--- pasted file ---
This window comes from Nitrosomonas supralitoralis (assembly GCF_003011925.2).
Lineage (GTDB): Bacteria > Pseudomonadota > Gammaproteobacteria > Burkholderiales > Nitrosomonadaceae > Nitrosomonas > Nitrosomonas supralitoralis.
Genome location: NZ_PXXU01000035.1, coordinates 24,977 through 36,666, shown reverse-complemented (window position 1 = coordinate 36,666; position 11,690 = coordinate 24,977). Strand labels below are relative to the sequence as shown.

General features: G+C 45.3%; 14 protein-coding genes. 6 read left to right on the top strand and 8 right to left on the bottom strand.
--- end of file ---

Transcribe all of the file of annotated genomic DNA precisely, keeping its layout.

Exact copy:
This window comes from Nitrosomonas supralitoralis (assembly GCF_003011925.2).
Lineage (GTDB): Bacteria > Pseudomonadota > Gammaproteobacteria > Burkholderiales > Nitrosomonadaceae > Nitrosomonas > Nitrosomonas supralitoralis.
Genome location: NZ_PXXU01000035.1, coordinates 24,977 through 36,666, shown reverse-complemented (window position 1 = coordinate 36,666; position 11,690 = coordinate 24,977). Strand labels below are relative to the sequence as shown.

General features: G+C 45.3%; 14 protein-coding genes. 6 read left to right on the top strand and 8 right to left on the bottom strand.